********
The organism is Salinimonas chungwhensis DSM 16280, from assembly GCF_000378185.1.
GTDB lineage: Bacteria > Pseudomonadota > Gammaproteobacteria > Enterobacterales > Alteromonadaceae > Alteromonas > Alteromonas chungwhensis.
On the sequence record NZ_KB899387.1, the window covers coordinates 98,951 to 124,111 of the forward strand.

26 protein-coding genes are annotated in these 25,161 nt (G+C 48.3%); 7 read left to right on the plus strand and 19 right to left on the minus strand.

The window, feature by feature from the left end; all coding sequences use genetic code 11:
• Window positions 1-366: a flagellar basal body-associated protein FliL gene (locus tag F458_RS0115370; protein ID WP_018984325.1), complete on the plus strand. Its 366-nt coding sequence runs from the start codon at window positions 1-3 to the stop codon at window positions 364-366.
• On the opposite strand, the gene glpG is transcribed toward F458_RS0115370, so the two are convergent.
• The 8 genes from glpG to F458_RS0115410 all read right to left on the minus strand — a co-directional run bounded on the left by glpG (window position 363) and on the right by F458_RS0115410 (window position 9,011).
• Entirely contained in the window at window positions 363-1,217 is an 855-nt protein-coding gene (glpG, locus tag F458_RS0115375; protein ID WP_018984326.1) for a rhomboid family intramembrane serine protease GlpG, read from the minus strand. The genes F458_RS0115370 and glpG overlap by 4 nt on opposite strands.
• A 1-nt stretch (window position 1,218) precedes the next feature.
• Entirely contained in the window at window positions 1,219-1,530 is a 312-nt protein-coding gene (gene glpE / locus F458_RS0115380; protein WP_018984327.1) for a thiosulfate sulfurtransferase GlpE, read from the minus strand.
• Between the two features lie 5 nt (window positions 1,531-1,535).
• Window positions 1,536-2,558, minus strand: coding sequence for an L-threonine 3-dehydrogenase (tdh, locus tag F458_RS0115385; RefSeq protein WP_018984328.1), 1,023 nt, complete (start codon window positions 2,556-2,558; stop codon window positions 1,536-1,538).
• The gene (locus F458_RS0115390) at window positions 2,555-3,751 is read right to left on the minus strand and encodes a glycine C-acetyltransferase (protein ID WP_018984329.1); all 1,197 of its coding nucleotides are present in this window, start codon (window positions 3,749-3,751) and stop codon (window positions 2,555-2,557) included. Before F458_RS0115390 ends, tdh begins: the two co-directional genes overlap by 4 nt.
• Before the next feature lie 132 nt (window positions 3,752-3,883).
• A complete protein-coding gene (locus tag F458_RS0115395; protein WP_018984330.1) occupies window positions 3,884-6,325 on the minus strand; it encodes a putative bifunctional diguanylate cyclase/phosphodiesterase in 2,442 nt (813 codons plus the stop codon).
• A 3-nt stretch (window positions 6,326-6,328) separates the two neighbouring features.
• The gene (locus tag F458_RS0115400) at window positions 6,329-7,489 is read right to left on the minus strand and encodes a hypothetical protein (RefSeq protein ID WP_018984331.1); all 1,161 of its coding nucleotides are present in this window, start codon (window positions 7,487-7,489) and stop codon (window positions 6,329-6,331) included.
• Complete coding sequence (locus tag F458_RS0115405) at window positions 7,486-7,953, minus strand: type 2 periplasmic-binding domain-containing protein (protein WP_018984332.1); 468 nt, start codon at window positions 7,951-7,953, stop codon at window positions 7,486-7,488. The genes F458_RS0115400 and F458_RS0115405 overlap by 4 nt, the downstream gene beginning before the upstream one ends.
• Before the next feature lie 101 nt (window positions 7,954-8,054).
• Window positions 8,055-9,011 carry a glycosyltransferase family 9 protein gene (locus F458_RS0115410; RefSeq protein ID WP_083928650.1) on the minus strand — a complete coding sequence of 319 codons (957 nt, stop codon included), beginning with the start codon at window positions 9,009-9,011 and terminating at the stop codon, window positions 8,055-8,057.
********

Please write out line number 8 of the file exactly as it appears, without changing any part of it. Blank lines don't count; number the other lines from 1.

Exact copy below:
• The 8 genes from glpG to F458_RS0115410 all read right to left on the minus strand — a co-directional run bounded on the left by glpG (window position 363) and on the right by F458_RS0115410 (window position 9,011).